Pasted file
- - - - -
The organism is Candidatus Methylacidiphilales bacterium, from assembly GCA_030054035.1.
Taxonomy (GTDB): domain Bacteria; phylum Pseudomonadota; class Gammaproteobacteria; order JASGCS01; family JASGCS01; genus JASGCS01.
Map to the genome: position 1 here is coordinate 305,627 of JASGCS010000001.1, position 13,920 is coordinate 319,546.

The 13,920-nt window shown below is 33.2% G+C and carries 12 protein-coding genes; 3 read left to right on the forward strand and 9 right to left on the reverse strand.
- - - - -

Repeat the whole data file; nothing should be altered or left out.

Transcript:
The organism is Candidatus Methylacidiphilales bacterium, from assembly GCA_030054035.1.
Taxonomy (GTDB): domain Bacteria; phylum Pseudomonadota; class Gammaproteobacteria; order JASGCS01; family JASGCS01; genus JASGCS01.
Map to the genome: position 1 here is coordinate 305,627 of JASGCS010000001.1, position 13,920 is coordinate 319,546.

The 13,920-nt window shown below is 33.2% G+C and carries 12 protein-coding genes; 3 read left to right on the forward strand and 9 right to left on the reverse strand.